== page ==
“Witness,”“Les Bras de Mers,”“Ghosts”
Royal Danish Ballet
Copenhagen, Denmark
April 20, 2007

by Eva Kistrup
copyright © 2007 by Eva Kistrup

When Alvin Ailey choreographed the otherwise unmemorable “Caverna Magica” for the Royal Danish Ballet, he felt inspired to create an additional solo piece for Copenhagen ballerina Mette Hønningen, called “Witness”, a gospel piece in the style of “Cry”. Ailey was fascinated by the beautiful Danish ballerina, groomed for the classic parts by Vera Volkova and with a strong gift for modern ballet as well — a gift that was used by guest modern choreographers like Ailey, Glen Tetley and Choo San Goh, who all choreographed for the then-mature ballerina. Since retirement Mette Hønningen has not often been used as a coach by the company, which is a great loss because as the last ballerina totally developed by Vera Volkova and a strong dramatic artist in her own right, she could have been a valuable continuing inspiration and guide for the next generations. For an American audience she is probably best known from the Disney film “The Ballerina”.

Luckily this time the legend is back (last time “Witness” was produced the theatre did not bother to call Hønningen, who only was brought in after press intervention), and she has taught her legacy to three dancers: Principal Dancer, Marie Pierre Greve; recently appointed principal Amy Watson; and Spanish member of the company, Alba Nadal.

Marie Pierre Greve, who danced the premiere, is a fine classical and expressive dancer, but not a natural modern dancer, and her interpretation was a little too much a copy of Hønningen rather than an original take. Neither could she keep the tension in the piece, but in all it was a present revival of one of the few pieces created for the Royal Danish Ballet of lasting value.

What was not okay was the fact that the programme was performed at the small second stage at the new opera, Takkelloftet, which is simply not suited for dance performances. Dancing needs defined space and Takkelloftet, designed for total flexibility, can provide everything but a room for dancing. Performances take place at floor level, there is no proscenium so there is no defined space. The audience is placed at a wrong angle. And there is no reason that this room should be used for dance performance as the “New” stage at Kongens Nytorv has been beautifully restored and is a perfect space for smaller performances.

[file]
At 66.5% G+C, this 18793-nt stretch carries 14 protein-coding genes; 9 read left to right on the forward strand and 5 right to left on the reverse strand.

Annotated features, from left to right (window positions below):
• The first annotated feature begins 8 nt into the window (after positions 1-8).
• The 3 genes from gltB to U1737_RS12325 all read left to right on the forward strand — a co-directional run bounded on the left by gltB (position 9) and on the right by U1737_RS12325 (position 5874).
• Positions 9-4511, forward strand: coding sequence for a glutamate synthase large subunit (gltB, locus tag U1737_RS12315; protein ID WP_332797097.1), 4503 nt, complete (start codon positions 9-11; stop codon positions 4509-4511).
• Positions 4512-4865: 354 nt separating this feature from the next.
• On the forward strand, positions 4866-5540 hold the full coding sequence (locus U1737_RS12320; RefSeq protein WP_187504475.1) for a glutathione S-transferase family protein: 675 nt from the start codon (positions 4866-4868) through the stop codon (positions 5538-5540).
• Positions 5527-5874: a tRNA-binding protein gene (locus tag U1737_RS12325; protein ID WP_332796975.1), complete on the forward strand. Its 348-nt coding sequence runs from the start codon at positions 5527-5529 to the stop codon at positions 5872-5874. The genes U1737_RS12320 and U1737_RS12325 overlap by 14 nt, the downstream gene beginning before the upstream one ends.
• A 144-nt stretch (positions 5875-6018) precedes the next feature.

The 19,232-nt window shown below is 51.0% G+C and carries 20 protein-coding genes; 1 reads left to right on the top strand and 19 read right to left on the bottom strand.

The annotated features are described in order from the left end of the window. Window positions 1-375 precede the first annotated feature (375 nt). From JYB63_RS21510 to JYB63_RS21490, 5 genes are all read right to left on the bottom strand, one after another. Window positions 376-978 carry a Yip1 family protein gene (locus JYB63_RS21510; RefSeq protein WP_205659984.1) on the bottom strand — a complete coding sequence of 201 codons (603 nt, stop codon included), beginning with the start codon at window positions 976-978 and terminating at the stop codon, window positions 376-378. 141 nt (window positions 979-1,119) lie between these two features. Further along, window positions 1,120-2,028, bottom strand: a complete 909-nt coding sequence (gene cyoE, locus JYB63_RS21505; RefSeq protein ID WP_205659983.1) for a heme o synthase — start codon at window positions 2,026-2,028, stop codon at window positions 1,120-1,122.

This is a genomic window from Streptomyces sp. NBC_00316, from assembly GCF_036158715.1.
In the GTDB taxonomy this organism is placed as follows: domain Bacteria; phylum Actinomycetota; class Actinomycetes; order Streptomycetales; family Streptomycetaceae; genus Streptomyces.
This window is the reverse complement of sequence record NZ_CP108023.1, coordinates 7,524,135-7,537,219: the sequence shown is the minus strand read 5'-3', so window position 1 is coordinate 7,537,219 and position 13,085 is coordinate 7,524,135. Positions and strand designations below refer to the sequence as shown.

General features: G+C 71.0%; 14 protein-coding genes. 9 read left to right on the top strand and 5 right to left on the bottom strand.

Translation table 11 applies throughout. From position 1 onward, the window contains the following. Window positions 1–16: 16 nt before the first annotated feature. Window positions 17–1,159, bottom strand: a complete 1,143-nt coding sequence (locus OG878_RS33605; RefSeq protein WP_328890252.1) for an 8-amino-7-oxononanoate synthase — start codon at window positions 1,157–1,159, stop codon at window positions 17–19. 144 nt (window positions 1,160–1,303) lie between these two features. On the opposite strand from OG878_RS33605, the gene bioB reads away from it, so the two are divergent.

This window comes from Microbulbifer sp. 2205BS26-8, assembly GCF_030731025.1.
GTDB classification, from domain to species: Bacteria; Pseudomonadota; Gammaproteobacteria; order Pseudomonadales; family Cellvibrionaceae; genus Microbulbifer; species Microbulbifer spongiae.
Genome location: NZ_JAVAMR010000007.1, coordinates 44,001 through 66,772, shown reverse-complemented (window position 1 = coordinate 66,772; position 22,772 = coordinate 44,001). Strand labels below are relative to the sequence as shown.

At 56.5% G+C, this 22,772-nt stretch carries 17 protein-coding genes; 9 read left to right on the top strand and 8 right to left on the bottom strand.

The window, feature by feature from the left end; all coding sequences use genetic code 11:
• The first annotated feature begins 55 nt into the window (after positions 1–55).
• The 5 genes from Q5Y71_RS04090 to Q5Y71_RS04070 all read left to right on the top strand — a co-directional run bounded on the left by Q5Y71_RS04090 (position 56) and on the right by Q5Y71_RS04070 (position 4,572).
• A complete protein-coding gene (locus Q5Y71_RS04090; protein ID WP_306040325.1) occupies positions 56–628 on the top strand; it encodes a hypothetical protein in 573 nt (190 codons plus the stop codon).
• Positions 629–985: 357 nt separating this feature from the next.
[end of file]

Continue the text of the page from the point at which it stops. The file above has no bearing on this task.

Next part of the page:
Kim Brandstrup had his own recipe for dealing with the unsuitable room. His work “Ghosts” simply included a screen in front of the dancers, thereby defining the room and leaving the abstract piece with a dreamy atmosphere and coordinates that very effectively squires the dancers. Given the fact that Brandstrup is one of the only Danish choreographers with an international resume of dramatic ballet, it is surprising that this is only his third work for the Royal Danish Ballet. This time around he has chosen 18th century music like Vivaldi for five pieces, with a central Pas de Deux for Gudrun Bojesen and Thomas Lund. This is the third 18th century outing for this pair this season following their Mozart Pas de deux and “Carolie Mathilde”. It could sem like to much of a good thing but 18th century themes are what Bojesen and Lund does best, considering their musicality and style, so it is a joy to watch the perfect combination of Brandstrups' original legato step sequences and strong stage personalities at work. Around Bojesen and Lund, Silja Schandorff dances a sort of goddess part (she blows lifes into Bojesen's doll like figure, so a goddess she may be) and the two very good young men Ulrik Birkjær (the recent winner of The Erik Bruhn Prize) and Alexander Stæger form the rest of the cast. The title “Ghosts” is inspired by Bournonville's remarks about his Paris teachers who continued to be an influence in his work. With “Ghosts” we get an intelligent, well choreographed piece for a group of our best dancers, whih is not something we get on a daily basis.

Sandwiched between the two original works was “Les Bras de Mer” a pas de quatre for a man, a woman, chair and table by Petr Zuska, a piece presented last seoson. Silja Schandorff came down from the Olympics to dance the part of a worn-out housewife with kneepads in a dance with a macho Jean Luc Massot, well danced with a lot of nerve, but do really care for dancing furniture when the real thing is around?


Photos (all by Per Martin Abrahmsen), from top:
Marie Pierre Greve in "Witness."
Gudrun Bojesen and Thomas Lund in "Ghosts."
Silja Schandorff and Jean Luc Massot in "Les Bras de Mer."

Volume 5, No. 17
April 30, 2007

copyright ©2007 by Eva Kistrup

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